Pediatric Warm Open Heart Surgery and Prolonged Cross-Clamp Time

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The safety of normothermic pediatric cardiac surgery remains controversial. This study evaluated the performance of normothermic cardiopulmonary bypass (CPB) associated with intermittent warm blood cardioplegia during prolonged aortic cross-clamp time (CCT).


This retrospective study included 234 consecutive patients weighing less than 10 kg operated under CPB from August 2006 to November 2007. Patients were divided into two groups: group 1 contained 38 patients with CCT exceeding 90 minutes, and group 2 had 196 patients with shorter CCT. Classic factors were used to analyze outcomes, and outcomes were compared with those from the Society of Thoracic Surgeons–European Association for Cardio-Thoracic Surgery database.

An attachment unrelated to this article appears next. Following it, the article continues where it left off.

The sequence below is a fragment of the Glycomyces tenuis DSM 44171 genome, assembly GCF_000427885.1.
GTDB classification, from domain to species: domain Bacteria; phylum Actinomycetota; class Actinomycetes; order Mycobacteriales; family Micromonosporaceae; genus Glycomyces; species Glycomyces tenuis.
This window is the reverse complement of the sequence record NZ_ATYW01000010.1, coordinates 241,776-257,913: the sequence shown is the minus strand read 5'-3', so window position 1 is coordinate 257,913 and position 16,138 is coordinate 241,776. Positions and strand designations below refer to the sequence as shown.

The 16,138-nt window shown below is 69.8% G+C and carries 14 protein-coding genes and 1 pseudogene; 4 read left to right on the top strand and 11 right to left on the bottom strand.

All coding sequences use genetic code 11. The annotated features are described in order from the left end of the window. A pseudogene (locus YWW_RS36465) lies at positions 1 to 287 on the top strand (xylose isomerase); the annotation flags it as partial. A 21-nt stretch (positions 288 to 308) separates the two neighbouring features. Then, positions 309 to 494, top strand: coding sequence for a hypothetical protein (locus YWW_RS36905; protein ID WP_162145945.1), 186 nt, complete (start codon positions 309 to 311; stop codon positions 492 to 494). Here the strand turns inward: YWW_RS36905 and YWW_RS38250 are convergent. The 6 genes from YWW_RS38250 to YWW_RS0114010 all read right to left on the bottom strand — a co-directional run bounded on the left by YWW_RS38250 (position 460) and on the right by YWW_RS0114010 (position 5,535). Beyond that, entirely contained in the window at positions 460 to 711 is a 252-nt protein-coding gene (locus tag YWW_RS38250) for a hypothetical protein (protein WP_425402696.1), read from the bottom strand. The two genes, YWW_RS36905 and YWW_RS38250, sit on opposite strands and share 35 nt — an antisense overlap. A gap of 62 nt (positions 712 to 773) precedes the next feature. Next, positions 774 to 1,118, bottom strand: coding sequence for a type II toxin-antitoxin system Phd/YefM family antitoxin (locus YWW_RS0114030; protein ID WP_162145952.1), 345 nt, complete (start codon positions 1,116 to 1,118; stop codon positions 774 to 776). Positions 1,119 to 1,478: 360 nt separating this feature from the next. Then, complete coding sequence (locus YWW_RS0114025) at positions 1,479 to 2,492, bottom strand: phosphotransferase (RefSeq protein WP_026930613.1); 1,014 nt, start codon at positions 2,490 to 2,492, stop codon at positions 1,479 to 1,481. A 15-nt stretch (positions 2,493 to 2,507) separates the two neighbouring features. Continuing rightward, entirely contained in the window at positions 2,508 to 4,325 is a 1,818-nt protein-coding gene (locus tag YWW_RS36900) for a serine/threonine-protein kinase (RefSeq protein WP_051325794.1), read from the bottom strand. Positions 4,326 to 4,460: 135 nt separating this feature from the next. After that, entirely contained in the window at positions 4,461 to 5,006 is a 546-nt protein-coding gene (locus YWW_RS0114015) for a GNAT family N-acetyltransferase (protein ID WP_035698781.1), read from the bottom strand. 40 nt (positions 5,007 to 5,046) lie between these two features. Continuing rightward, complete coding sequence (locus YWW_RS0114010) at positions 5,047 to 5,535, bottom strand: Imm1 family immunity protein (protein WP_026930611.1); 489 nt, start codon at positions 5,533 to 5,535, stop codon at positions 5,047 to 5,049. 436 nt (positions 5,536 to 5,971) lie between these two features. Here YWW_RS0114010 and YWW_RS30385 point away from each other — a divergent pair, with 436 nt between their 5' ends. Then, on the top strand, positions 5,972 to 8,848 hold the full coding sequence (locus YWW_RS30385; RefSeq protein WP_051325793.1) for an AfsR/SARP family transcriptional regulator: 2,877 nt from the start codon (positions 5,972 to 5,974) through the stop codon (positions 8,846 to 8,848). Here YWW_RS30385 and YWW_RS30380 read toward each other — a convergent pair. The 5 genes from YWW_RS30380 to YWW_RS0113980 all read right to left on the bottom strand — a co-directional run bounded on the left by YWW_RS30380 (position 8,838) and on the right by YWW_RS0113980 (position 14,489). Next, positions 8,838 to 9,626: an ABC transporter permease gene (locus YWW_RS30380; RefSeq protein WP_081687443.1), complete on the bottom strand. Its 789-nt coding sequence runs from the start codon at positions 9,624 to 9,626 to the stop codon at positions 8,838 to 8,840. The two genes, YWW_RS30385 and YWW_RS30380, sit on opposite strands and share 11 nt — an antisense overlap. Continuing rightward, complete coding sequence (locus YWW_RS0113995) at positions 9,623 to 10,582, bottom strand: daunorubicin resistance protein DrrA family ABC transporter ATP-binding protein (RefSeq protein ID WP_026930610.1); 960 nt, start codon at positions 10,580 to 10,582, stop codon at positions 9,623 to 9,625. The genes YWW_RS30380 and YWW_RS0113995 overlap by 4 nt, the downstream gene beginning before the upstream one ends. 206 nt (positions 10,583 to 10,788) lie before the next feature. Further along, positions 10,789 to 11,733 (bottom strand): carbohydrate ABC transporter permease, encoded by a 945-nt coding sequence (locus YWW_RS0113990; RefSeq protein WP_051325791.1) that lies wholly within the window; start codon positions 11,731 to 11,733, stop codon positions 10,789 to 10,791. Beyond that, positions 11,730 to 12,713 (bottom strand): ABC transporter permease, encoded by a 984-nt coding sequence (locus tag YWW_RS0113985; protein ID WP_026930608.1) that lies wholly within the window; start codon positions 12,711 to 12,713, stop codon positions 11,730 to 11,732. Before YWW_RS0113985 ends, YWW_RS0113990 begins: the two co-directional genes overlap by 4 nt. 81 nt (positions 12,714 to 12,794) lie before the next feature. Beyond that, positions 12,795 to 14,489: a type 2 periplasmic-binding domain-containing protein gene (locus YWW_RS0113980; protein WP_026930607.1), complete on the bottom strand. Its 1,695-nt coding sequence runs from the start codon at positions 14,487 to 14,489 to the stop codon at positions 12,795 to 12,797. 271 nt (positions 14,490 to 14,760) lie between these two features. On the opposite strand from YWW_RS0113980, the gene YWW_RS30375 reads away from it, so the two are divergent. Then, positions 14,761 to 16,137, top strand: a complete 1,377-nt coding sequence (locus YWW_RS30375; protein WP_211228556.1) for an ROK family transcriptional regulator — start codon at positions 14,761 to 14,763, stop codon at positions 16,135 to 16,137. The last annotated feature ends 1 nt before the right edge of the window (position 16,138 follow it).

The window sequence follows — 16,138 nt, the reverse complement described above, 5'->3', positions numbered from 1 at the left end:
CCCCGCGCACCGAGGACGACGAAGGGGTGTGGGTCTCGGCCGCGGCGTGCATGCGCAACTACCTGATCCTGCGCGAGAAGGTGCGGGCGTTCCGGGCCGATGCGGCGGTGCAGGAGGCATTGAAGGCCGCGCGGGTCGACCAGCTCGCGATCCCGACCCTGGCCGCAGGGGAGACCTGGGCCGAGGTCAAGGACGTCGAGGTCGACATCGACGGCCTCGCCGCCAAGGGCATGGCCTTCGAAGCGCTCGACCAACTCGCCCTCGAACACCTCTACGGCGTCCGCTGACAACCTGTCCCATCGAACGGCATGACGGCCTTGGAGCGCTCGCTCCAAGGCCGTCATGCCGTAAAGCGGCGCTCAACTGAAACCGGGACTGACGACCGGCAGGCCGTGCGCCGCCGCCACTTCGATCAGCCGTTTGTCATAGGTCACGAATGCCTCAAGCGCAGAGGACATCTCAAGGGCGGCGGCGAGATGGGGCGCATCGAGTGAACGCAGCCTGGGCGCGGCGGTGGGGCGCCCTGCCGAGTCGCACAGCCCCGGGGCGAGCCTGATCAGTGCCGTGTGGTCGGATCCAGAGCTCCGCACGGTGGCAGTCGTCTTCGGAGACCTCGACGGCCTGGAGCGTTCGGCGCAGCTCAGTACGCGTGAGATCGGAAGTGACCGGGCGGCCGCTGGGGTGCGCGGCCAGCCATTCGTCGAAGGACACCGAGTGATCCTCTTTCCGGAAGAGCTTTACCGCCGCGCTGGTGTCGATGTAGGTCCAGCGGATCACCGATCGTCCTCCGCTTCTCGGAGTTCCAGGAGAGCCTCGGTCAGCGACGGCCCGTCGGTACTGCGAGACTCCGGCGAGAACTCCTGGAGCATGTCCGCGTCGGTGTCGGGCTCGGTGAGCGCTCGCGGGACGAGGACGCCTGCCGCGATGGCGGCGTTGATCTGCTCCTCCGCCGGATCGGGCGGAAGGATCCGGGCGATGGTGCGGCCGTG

Results, expressed as values for group 1 vs those for group 2, were mortality rate, 5.3% vs 2%; length of hospital stay exceeding 21 days, 5% vs 0.5%; delayed chest closure, 21% vs 2.6%; epinephrine infusion, 45% vs 11%; organ failure, 13% vs 2%; reoperation due to bleeding, 3% vs 0.5%; heart block, 3% vs 1%; time to extubation, in hours, 64 ± 94 vs 19 ± 48; plasma lactate concentrations after bypass, 2.6 vs 1.9 mmol/L; length of stay in intensive care, in hours, 100 ± 105 vs 52 ± 48.


Despite expected differences between the two groups, our results were within the range of values described in the literature. This led us to conclude that warm pediatric cardiac surgery with a long CCT is safe. A large, multicenter, randomized prospective study comparing normothermic and hypothermic pediatric cardiac surgery is underway.

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